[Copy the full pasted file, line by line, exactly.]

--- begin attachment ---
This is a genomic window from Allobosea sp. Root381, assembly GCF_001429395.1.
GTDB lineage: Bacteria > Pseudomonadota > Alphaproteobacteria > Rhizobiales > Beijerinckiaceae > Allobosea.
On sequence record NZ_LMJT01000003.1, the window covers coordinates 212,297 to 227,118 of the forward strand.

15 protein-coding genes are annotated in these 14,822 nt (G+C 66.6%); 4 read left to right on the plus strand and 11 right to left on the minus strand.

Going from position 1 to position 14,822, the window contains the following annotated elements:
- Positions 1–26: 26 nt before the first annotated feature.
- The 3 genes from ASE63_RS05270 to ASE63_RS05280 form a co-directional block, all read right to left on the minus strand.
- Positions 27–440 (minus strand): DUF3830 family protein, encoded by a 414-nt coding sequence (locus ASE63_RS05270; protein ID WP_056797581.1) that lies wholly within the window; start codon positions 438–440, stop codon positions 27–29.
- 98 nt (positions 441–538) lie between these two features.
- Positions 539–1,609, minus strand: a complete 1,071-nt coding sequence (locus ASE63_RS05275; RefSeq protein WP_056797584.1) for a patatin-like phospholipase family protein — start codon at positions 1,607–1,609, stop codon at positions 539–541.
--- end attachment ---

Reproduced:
This is a genomic window from Allobosea sp. Root381, assembly GCF_001429395.1.
GTDB lineage: Bacteria > Pseudomonadota > Alphaproteobacteria > Rhizobiales > Beijerinckiaceae > Allobosea.
On sequence record NZ_LMJT01000003.1, the window covers coordinates 212,297 to 227,118 of the forward strand.

15 protein-coding genes are annotated in these 14,822 nt (G+C 66.6%); 4 read left to right on the plus strand and 11 right to left on the minus strand.

Going from position 1 to position 14,822, the window contains the following annotated elements:
- Positions 1–26: 26 nt before the first annotated feature.
- The 3 genes from ASE63_RS05270 to ASE63_RS05280 form a co-directional block, all read right to left on the minus strand.
- Positions 27–440 (minus strand): DUF3830 family protein, encoded by a 414-nt coding sequence (locus ASE63_RS05270; protein ID WP_056797581.1) that lies wholly within the window; start codon positions 438–440, stop codon positions 27–29.
- 98 nt (positions 441–538) lie between these two features.
- Positions 539–1,609, minus strand: a complete 1,071-nt coding sequence (locus ASE63_RS05275; RefSeq protein WP_056797584.1) for a patatin-like phospholipase family protein — start codon at positions 1,607–1,609, stop codon at positions 539–541.